there are no major differences that would change set times.
Absolutely there are. Breed differences account for huge variability in components and how they interact. The typical recipes out there are genericized for large production with Hostein milk for cows and bulk Alpine or mixed breed milk for goats. Any time you have better genetics or better feed, recipes must be adjusted to achieve the outcome you want. Now this is not to say that a generic recipe will make poor cheese. Chances are it will work fine, but usually, it is not the optimal in terms of a make parameter, such as yield optimization, or stir schedule to arrive at MFFB target, or acidification schedule.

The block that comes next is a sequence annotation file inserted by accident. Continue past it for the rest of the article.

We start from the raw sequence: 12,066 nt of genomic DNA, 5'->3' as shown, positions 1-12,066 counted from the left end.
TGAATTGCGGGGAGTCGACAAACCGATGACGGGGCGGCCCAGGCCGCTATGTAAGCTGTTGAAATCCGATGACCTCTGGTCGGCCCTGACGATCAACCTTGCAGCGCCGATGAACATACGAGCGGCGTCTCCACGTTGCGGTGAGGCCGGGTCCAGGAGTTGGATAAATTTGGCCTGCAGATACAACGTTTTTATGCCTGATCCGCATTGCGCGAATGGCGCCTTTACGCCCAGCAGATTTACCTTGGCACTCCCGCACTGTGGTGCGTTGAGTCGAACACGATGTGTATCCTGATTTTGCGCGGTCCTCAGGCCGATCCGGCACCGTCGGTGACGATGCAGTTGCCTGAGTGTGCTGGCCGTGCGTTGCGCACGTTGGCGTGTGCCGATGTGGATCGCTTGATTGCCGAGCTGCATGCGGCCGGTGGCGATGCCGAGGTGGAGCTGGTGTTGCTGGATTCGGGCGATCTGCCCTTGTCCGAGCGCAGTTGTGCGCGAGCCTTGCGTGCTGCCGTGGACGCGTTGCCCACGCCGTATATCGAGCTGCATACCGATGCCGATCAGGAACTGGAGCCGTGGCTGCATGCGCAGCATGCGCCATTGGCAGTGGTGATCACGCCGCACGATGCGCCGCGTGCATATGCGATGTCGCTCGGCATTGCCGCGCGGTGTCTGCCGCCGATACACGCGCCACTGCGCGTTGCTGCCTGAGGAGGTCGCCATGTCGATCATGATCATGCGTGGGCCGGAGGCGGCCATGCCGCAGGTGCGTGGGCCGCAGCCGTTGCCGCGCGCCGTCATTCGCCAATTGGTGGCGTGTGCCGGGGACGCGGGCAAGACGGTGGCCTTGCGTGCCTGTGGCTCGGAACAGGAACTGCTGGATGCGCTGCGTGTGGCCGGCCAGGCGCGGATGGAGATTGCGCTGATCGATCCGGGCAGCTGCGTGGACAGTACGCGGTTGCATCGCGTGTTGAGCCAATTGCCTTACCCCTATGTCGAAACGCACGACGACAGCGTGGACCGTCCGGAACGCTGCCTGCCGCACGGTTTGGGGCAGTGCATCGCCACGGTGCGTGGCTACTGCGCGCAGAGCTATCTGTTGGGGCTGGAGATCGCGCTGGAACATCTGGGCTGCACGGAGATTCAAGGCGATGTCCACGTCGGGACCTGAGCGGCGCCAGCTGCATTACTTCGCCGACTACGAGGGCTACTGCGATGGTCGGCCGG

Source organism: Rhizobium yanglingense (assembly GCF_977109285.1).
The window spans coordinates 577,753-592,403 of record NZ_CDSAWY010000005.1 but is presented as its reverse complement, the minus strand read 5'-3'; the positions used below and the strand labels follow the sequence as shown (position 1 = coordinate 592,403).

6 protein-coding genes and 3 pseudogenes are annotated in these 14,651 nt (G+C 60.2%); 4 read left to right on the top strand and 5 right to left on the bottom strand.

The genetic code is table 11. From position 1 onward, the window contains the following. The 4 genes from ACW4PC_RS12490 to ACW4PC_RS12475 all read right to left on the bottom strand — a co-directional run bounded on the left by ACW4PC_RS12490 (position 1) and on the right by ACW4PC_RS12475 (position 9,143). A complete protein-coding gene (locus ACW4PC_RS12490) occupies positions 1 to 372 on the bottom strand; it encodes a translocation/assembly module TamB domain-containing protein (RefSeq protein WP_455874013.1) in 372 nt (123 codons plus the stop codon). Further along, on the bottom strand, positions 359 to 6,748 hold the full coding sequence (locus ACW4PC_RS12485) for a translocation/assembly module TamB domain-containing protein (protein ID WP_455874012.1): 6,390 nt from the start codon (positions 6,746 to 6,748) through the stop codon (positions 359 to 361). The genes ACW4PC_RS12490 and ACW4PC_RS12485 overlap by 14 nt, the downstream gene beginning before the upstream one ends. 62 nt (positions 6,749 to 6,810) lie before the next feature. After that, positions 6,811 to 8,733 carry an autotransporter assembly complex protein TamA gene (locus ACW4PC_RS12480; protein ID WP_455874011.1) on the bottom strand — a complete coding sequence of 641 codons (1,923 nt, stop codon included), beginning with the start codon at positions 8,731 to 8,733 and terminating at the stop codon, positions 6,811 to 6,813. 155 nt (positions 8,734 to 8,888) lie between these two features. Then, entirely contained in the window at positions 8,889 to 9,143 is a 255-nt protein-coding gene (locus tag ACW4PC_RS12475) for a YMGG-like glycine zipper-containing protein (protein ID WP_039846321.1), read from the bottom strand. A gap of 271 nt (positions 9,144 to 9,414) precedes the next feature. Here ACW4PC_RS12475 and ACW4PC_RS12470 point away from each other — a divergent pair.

As a simple example, take gouda. If you make gouda with Holstein milk, you have to wash it more (water volume) because holstein milk has more lactose than, say, a Guernsey. And for goat milk if you're washing, different story completely because you're usually more interested in casein solubilization with goat milk and curd washing than straight lactose removal. But that's not always true, because it depends on micelle size and casein subtyping. It's not all that straightforward, there are tons of nuances to take into account. Knowing breed, milk composition, and feed is key if you're really trying to dial in a cheese.